“What we ideally need is for easier SAP transformation of business activities.”
CIO, Energy, USA
The reality for almost 6 in 10 global organizations is that today they believe they can further exploit the vast capabilities of their SAP solution.
The drive and commitment is there to address the root cause which is mainly attributed to challenges with internal resources. The rewards are
high in doing so. Organizations will be able to unleash the full power of their SAP system and maximize their competitive stance in the global
Transformation of SAP software landscapes is considered as a demanding process by nearly all global multinational corporations (SAP
customers). The outliers are experts in this field with many years’ experience who advocate the benefits of having a leaner approach to business.
The key findings from this study indicate that SAP customers are committed to the solution but recognize that today they do not fully exploit its
vast capabilities and are finding the process of maintaining the platform quite challenging.
On average customers have four key requirements which are likely to be to:
■ Improve efficiencies,
■ Serve external customers better or faster,
■ Streamline applications and systems,
■ Drive business continuity.
This ‘trend of four’ was mirrored by IT requirements, with the most common being to:
■ Align IT better to respond to business needs,
■ Standardize and globalize systems,
■ Improve cost reductions
■ Exploit the full use of SAP solutions functionality and innovations.
The main challenge to make the SAP transformation and deployment process more simple and streamlined is having the right internal resources.
It is not just about having the right ‘mechanics’ on-board (SAP specialist) to look after the nuts and bolts, but also the appropriate levels of
awareness and engagement (especially buy-in from stakeholders and business units). When asked if simplification was just another buzz word,
6 in 10 people disagreed. 8 in 10 went on to agree that streamlined and standardized SAP landscape will help better respond to business
needs. This underlines that SAP customers want to keep SAP transformation and deployment simple and streamlined.
Fujitsu will share a second set of findings and recommendations based on from The KISS Report in early 2015.
A trusted SAP Global Partner for over 40 years, Fujitsu has successfully helped thousands of customers worldwide to simplify, innovate and grow
based on its reliable and innovative Information and Communications Technology solutions. The company’s in-depth industry and technology
expertise empowers businesses to achieve their objectives and take the lead over their competition. Fujitsu infrastructure solutions, based on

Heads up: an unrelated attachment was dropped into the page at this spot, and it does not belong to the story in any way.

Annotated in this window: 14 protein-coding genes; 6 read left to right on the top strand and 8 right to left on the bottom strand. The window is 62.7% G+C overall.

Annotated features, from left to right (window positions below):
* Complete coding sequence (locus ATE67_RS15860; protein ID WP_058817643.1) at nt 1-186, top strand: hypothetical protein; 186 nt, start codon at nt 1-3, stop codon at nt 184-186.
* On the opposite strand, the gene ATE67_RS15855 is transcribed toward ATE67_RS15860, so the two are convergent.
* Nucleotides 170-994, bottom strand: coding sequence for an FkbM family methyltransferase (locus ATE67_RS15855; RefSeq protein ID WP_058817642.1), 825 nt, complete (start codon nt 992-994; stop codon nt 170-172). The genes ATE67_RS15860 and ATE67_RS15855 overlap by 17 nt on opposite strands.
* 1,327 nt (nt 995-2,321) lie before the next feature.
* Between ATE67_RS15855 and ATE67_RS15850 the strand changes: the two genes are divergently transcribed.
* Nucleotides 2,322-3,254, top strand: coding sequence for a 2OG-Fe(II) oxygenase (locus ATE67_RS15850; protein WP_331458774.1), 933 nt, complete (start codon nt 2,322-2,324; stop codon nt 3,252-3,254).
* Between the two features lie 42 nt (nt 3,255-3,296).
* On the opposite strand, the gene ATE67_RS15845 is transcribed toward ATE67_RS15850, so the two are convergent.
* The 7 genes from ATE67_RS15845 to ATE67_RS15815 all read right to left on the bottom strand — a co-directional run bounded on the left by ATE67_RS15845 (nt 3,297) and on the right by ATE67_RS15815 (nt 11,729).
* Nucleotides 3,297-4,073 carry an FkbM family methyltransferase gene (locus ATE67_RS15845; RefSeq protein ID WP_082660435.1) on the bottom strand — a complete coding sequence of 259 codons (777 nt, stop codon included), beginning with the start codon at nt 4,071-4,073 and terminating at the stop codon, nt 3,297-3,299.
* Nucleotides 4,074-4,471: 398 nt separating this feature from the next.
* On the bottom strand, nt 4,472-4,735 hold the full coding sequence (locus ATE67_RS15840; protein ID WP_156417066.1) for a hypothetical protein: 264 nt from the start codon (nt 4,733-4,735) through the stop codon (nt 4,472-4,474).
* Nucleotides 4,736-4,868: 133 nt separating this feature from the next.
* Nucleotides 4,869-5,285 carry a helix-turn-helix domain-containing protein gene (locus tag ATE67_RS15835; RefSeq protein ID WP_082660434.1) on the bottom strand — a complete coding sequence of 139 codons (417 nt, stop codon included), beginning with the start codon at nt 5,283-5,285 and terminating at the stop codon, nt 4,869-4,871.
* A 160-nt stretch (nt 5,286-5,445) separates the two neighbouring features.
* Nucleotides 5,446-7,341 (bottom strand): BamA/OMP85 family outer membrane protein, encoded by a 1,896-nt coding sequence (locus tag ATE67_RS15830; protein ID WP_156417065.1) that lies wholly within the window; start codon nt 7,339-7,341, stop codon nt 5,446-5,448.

powerful, industry-standard PRIMERGY, PRIMEQUEST and PRIMEFLEX systems, are highly cost-efficient and scalable to match mission-critical
readiness with the lowest total cost of ownership.
Fujitsu drives innovation in all areas – from cloud services via managed SAP operations to solutions and services for on premise deployments.
The Fujitsu portfolio for SAP includes advanced technologies and services capabilities to deliver tailored future-proof solutions. In collaboration
with our customers and specialist partners, Fujitsu reduces complexity and optimizes the investment in SAP applications and the SAP HANA
platform. The result is a more efficient enterprise, exceptional ROI and better business outcomes.
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Fujitsu Kiss Report on SAP Projects 18/11/2014
Fujitsu is the leading Japanese information and communication technology (ICT) company offering a full range of technology products, solutions
and services. Approximately 162,000 Fujitsu people support customers in more than 100 countries. We use our experience and the power of ICT
to shape the future of society with our customers. Fujitsu Limited (TSE: 6702) reported consolidated revenues of 4.8 trillion yen (US$46 billion)
for the fiscal year ended March 31, 2014. For more information, please see
The study was designed to first conduct 20 in-depth interviews with senior level decision makers within global MNCs and then to quantify the
findings using telephone interviews (CATI) amongst 400 more. As all companies taking part were multinational, a truly global perspective of the
findings was successfully achieved. Note that only SAP customers took part in the survey.
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Table 1: Sample by Methodology